Star Trek, which is celebrating 40 years, has had a lasting impact on the life of 25-year-old fan David Holley.
David first saw Star Trek as a re-run on UK television in 1983
It has helped him overcome a fear of flying, inspired his job, and made him friends around the world.
He explains how the science fiction show has changed his life.
I actually watched my first episode when I was three years old in 1983.
I enjoyed it but, at that point, I was watching Inspector Gadget and He-Man as well, so I didn't really think too much of it.
But a number of years later I saw a video and thought: 'I remember watching that. I'll buy that'.
I spent my pocket money on it and ever since then I fell in love with it.
The morals that come through on every story are absolutely superb - about race, religion and culture - even sexual orientation at times.
It made a big, big difference in my life and influenced me to become non-xenophobic and non-racist.
After university, I became deputy manager of a training provider helping multicultural people.
Some of them couldn't speak a word of English, and some had gone through the education system and failed.
They had been looked upon as people who just couldn't achieve in life in regards of their age, their race, or their ability to communicate.
Every single night I would cast my mind back and think to myself: 'What would Patrick Stewart do in this situation?'
And I thought maybe I could, with a bit of education, develop that and hopefully make a difference within Yorkshire.
The show's message of tolerance for others inspired David's career
I decided to go and teach myself again and I got into the different legislations, and ended up as a diversity consultant, working with a black and ethnic minority housing association.
The one thing which I've learnt from Star Trek, quite simply, is to respect everybody, every culture and every life you come across - even if it's just for the briefest second.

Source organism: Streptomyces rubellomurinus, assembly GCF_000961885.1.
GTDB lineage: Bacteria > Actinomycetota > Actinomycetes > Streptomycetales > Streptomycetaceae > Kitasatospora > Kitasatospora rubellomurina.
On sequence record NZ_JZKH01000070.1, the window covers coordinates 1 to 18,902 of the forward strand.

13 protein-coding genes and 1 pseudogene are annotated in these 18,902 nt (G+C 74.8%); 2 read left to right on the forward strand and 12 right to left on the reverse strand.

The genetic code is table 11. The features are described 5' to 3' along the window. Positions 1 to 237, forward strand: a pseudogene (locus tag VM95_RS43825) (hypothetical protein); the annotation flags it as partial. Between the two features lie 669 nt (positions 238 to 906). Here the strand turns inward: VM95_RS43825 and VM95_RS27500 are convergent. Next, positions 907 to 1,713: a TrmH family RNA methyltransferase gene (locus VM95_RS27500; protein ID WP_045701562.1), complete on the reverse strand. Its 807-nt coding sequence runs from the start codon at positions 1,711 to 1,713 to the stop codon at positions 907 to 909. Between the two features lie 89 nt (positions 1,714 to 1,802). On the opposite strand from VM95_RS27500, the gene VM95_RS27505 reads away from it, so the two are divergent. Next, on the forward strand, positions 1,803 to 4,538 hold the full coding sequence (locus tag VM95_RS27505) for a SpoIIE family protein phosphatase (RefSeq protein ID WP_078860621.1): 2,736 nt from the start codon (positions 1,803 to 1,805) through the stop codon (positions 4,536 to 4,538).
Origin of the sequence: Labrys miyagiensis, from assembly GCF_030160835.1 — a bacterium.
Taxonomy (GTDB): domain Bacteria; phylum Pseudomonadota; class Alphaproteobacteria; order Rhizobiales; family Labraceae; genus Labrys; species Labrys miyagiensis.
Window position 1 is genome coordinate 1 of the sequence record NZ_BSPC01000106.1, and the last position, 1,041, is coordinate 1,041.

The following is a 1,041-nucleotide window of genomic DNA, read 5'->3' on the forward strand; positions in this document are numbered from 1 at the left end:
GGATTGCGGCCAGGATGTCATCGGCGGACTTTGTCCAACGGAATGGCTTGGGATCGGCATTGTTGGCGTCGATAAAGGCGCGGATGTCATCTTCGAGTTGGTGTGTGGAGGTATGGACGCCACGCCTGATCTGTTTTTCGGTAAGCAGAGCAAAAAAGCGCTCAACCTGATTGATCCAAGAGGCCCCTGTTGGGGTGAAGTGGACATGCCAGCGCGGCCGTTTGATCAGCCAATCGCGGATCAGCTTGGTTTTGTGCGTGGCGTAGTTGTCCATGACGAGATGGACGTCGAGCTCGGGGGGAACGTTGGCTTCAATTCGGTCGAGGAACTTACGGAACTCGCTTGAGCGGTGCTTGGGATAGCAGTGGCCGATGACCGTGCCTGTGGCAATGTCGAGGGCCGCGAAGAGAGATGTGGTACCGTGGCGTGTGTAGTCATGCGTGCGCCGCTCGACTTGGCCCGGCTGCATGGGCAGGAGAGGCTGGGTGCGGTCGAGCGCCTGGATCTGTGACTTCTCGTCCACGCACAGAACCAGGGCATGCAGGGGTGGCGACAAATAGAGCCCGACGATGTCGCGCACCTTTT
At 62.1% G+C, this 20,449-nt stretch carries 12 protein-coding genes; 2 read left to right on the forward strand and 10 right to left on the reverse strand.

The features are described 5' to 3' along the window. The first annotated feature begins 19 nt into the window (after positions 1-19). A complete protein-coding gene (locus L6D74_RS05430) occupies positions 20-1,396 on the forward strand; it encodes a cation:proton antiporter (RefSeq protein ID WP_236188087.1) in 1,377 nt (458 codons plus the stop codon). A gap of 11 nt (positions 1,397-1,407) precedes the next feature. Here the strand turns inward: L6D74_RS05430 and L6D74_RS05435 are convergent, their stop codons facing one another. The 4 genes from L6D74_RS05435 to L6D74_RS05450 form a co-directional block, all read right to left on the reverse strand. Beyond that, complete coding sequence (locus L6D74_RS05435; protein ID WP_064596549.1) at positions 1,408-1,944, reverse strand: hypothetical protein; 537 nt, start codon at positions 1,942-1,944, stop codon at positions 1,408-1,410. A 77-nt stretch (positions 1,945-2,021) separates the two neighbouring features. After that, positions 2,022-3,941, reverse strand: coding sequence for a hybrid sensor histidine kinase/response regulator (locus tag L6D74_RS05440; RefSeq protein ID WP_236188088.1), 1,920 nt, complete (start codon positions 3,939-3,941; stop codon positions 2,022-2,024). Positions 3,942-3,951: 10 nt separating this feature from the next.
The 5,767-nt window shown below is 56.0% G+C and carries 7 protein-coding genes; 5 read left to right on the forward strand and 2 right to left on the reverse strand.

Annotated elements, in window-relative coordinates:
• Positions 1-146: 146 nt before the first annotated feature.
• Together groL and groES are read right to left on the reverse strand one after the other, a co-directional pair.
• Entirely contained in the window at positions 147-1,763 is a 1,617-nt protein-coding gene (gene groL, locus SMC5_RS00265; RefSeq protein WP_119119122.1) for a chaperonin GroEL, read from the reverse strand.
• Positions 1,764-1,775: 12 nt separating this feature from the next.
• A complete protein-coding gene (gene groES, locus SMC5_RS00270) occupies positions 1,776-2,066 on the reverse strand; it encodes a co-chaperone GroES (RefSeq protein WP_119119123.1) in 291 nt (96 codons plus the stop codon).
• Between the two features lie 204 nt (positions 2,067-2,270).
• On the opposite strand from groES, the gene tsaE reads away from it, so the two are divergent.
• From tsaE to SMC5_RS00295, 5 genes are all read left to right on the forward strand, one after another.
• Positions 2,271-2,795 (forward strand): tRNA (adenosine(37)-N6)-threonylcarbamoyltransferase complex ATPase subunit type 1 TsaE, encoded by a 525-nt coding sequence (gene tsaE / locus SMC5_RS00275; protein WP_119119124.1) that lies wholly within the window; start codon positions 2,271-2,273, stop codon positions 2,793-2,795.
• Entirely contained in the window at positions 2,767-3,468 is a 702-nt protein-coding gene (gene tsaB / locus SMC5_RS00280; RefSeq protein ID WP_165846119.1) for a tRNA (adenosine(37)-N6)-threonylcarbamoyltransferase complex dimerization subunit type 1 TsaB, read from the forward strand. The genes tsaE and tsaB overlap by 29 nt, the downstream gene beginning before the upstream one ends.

When I was 18 years old I lost my mum in a car accident, and I actually used Star Trek as a bit of a comfort blanket.
The show deals with that on a day-to-day basis. The loss of family and how you deal with certain things.
There's always different connotations within each show which teach us how to deal with everyday life.
It's told me never to give up, to keep on trying to do as much as you can do.
Fear of flying
It was always my dream to go out across America and try and visit some of the different locations where they filmed Star Trek.
There was only one snag in that, unlike most of the Star Trek characters who flew across the galaxy, I was actually afraid to fly across in a plane.
So I actually had to combat that, and I ended up in Las Vegas, where they have the Star Trek Experience.
David once dressed as the character Quark from Deep Space Nine
It was absolutely phenomenal and gave me the chance to almost touch part of the show which has obviously touched my life and had a huge effect on me.
As a Trekker, you meet all sorts. We go about our business and we're not all dressed up in different outfits.
Dare I say it, I've only done that once in my whole life - as Quark, the barman from Deep Space Nine.
We're basically a big extended family, which is really how the world should exist anyway - and that's how it existed in the show.